Discover more from The Manager’s Prism
The Wisdom Island
How Leaders Find Flow and Generate Ideas
For several thousands of years it has been believed that when great leaders are faced with challenges, they retreat to a secretive place only known to them. The place is quiet with a zen-like feeling. No one speaks. Everything happens within the mind. In this secret place they have a wealth of knowledge and information readily accessible to them. They spend hours perusing through it without feeling hunger or thirst. They are immersed. They are determined to find a solution for the challenge they are facing and they are absolutely sure that this place will yield a solution. They don’t give up. If one solution does not work, they move onto the next. They stay there till they get what they want. They have been here before and they have never gone back empty handed. They believe in the powers of this place.
Have you heard of this place? Do you know what it is called? It is,
“The Wisdom Island”
Well, that was a bit too dramatic, right? Sorry, but I thank you for humoring me and I promise you, I will get to the point 🙂! The picture painted above is going to come in handy as you read on.
Well, as you might have already figured out, The Wisdom Island is not a physical place but more of a metaphor for the state of mind the great leaders leverage when needed. This state is called the state of flow.
Each one of us has visited this place at some point in our lives. Do you remember a time..
..when you were working on solving a problem and you lost track of time?
..watching a movie and you were part of it and not analyzing it?
..writing a document/working on a presentation and you were one with it?
..working on repairing your bike or car and forgetting to drink water or eat for hours?
..reading a book and becoming a bystander amongst the characters in their world?
..listening to a song and feeling every note of it?
..when you were writing a piece of code and was completely immersed till it was done?
If yes, this is the feeling of being in a state of flow. You were visiting Wisdom Island. While this is common across all walks of life, great leaders get into this state more than others. They develop the ability by practice to enter this state at will to generate ideas and find solutions to problems/challenges.
In one of my earlier posts, 3 Key Habits Of Successful Leaders I share a path leaders use to build wisdom. In a state of flow, they choose to apply this wisdom to come up with solutions and ideas which in turn continues to update their wisdom.
When you are in a state of flow, you are completely disconnected with everything around you. You are one with the task at hand. You are not tired or exhausted. You are engrossed in thought and subsequent action. And once you are out you are upgraded. You never return from Wisdom Island alone, there is usually a solution and a bit more wisdom that comes along with you.
Mihaly Csikszentmihalyi, the world renowned psychologist, also known as the “father of flow”, has written a book exploring the state of flow. In his book, Flow - The Psychology of Optimal Experience, defines flow as:
“a state in which people are so involved in an activity that nothing else seems to matter; the experience is so enjoyable that people will continue to do it even at great cost, for the sheer sake of doing it.”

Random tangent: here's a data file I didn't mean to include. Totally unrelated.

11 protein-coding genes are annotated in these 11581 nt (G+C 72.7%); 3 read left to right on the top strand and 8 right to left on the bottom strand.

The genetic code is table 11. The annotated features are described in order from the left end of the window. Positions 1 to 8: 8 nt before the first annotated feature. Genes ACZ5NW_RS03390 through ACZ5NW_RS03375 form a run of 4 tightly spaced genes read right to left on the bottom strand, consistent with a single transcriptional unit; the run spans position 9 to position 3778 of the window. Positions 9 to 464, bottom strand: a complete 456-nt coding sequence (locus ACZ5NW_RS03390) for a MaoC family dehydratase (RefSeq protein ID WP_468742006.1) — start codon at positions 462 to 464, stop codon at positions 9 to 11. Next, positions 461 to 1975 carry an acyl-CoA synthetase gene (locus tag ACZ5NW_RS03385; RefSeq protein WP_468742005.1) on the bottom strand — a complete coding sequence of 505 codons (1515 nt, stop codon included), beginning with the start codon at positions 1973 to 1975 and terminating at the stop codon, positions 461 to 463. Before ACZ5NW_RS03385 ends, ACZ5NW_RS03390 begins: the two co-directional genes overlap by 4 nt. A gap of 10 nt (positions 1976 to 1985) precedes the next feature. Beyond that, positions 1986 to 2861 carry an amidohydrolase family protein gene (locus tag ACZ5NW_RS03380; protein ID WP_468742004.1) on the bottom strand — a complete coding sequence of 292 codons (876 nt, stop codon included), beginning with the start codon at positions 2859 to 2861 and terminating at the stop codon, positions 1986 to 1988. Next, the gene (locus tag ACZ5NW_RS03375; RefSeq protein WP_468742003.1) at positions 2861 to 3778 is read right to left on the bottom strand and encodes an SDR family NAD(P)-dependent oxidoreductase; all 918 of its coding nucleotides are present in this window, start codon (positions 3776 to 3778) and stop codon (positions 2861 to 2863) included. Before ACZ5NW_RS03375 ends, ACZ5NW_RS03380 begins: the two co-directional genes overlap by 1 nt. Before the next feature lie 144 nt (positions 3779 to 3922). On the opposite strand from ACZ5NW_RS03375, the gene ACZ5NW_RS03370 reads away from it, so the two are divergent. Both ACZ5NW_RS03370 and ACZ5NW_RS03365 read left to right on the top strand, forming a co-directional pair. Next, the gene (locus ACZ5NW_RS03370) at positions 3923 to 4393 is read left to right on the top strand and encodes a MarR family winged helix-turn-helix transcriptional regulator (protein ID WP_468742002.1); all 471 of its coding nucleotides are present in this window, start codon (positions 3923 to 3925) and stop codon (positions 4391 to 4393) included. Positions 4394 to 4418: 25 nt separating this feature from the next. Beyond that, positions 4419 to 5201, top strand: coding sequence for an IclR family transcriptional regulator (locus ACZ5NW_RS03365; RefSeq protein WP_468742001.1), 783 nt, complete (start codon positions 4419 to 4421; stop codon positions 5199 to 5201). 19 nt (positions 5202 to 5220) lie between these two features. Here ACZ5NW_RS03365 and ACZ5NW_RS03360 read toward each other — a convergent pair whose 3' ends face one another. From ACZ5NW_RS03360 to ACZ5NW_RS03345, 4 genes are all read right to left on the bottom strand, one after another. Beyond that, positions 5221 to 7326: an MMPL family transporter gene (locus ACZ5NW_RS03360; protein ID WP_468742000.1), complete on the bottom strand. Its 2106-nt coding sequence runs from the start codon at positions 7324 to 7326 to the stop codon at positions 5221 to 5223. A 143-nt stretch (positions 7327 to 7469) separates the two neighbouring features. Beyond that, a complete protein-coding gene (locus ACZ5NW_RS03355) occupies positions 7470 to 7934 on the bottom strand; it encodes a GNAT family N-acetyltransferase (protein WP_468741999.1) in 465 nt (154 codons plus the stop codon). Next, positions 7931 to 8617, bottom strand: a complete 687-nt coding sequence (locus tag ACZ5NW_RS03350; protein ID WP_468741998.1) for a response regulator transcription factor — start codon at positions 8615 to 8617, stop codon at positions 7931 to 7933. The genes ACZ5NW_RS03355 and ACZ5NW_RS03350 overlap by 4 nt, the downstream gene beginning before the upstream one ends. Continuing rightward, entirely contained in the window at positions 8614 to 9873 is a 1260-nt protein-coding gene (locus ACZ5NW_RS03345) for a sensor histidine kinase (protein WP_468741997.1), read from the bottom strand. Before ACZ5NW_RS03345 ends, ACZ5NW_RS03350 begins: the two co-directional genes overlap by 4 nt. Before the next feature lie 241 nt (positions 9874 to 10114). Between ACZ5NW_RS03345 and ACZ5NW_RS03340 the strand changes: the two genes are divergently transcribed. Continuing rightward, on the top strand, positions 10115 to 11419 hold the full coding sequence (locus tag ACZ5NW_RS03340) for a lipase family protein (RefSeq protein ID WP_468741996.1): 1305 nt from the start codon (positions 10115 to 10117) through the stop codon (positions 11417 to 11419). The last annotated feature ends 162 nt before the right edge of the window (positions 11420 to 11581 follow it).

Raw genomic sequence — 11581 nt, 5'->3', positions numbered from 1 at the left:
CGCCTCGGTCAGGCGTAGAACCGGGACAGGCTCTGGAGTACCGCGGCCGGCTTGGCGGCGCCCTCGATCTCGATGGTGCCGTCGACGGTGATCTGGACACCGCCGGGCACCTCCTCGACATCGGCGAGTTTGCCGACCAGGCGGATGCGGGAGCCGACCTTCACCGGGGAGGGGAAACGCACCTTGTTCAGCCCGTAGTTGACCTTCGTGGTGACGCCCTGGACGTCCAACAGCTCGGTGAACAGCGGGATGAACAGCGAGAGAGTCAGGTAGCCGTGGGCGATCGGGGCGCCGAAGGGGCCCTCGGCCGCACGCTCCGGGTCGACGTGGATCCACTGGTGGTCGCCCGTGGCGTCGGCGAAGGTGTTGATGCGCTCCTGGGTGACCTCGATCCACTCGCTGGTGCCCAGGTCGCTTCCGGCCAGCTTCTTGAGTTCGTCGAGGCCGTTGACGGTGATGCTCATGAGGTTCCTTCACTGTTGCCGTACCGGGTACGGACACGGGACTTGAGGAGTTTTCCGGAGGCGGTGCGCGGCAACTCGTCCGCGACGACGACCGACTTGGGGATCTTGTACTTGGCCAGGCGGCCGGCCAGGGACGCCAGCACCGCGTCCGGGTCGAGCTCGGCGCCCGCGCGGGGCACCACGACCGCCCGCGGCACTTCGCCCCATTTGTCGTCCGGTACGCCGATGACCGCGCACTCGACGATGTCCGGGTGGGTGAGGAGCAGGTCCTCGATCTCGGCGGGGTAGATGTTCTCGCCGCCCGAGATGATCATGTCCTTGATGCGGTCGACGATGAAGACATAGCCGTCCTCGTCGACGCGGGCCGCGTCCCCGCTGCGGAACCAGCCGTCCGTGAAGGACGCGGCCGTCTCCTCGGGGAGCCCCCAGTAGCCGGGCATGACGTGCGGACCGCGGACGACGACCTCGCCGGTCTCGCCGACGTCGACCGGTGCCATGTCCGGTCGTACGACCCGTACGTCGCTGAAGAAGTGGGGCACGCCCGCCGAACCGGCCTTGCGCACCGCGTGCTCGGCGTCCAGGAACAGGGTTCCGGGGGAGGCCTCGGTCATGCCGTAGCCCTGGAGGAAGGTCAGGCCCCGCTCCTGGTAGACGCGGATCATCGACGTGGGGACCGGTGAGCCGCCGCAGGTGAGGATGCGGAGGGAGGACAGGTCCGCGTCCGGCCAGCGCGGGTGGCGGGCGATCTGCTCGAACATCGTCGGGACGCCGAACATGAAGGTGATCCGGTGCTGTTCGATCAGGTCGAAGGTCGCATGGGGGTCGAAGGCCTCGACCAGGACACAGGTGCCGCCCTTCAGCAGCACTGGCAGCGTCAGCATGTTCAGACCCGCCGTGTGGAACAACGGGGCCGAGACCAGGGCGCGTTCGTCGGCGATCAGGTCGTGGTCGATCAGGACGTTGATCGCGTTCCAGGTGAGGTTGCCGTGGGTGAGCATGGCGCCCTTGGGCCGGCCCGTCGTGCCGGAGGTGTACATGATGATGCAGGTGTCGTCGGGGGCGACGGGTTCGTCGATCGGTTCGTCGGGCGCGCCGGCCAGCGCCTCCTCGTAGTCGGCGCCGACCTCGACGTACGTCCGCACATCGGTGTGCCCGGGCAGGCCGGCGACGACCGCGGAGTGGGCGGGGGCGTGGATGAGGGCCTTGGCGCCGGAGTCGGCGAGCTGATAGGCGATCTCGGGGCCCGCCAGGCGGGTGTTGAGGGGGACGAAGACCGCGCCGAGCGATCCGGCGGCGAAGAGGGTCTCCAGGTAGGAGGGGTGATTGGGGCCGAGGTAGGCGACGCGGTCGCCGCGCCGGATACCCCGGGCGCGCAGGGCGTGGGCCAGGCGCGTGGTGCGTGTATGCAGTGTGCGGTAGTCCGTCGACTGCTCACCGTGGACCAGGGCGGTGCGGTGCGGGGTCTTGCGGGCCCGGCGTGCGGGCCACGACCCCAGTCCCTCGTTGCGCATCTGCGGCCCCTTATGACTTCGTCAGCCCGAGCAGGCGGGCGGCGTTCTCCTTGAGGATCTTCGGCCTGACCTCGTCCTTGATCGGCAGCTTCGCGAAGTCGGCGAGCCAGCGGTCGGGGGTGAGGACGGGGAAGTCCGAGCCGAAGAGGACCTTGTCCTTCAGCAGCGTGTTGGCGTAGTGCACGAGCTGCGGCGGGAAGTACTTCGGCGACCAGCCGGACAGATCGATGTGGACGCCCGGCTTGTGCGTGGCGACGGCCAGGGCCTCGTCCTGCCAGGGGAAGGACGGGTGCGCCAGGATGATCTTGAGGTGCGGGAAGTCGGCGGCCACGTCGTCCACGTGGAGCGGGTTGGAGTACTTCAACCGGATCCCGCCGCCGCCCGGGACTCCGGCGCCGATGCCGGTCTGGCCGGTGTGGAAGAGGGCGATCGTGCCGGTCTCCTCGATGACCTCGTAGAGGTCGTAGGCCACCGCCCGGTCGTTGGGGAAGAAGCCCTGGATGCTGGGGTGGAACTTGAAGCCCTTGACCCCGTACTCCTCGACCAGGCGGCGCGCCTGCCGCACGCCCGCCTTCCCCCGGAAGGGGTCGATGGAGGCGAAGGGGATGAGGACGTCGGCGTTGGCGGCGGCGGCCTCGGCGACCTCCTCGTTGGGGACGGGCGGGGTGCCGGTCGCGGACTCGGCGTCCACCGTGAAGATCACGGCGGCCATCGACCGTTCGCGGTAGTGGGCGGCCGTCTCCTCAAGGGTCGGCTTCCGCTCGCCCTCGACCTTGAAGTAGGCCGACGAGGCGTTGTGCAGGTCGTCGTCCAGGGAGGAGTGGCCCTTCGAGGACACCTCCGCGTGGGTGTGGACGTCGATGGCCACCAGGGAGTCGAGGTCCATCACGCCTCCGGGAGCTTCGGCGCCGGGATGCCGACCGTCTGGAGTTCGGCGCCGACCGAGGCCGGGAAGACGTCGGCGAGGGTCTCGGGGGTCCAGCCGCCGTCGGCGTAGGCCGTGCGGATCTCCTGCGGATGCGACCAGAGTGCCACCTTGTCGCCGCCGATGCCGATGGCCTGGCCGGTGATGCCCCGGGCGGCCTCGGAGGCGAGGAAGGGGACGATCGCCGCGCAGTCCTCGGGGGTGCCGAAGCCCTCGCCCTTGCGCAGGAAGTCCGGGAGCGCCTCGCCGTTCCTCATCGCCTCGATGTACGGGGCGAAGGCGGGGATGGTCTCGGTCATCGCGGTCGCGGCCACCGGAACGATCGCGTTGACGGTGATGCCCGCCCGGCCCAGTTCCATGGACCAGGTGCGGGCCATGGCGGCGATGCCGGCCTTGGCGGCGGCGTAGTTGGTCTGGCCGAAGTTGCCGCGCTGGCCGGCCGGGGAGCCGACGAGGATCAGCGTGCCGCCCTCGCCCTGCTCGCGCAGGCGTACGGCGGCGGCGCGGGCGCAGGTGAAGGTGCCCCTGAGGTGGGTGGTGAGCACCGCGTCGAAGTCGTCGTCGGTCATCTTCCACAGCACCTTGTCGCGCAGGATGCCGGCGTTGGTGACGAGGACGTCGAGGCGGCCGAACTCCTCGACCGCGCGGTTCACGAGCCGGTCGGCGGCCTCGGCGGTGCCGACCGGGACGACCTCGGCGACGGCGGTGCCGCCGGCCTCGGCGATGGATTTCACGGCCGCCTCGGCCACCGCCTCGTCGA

He also goes on to state that:
“The best moments usually occur when a person’s body or mind is stretched to its limits in a voluntary effort to accomplish something difficult and worthwhile. Optimal experience is thus, something we make happen”
Visiting the Wisdom Island
So, how does one get into a state of flow? How to visit Wisdom Island at will?
There are many factors that contribute to getting you into the state of flow and it may be specific for individuals. Here are a few common actions great leaders take to improve their odds of entering the state of flow, that may help you as well:
Define your task clearly.
Approach the given task from aspects that are most interesting but challenging enough for you. To do this, break the task into many tiny tasks and hash them out one by one. Try to find part of the task that would be fun to solve. Gradually you will be tuning yourself to get into a state of flow.
Avoid taking up any new tasks when trying to work on the task at hand. Pause your notifications. Start with a clear goal that you will spend the next twenty minutes on this task. If you enter the state of flow twenty minutes will fly by without you even noticing.
Don’t think about what got you to do this task or what your next task will be. Be present. Everything before and after does not exist for you.
Don’t give up. Keep trying. When one approach does not work try another approach. Optimize for progress. If you are progressing you are going to get closer to the state of flow.
This, like many other things, comes with practice. When you learn about the factors that let you enter the state of flow try to make a note of it. Observe yourself. Reflect on the times and the factors that led you to be in a state of flow.
Visit Wisdom Island as often as you can, cause you know you will never return alone.
Flow - The Psychology of Optimal Experience - By Mihaly Csikszentmihalyi
I would love to hear your experiences with the state of flow. Leave a comment below and let me know your thoughts!
The Manager’s Prism is a reader-supported publication. To receive new posts and support my work, consider becoming a free or paid subscriber.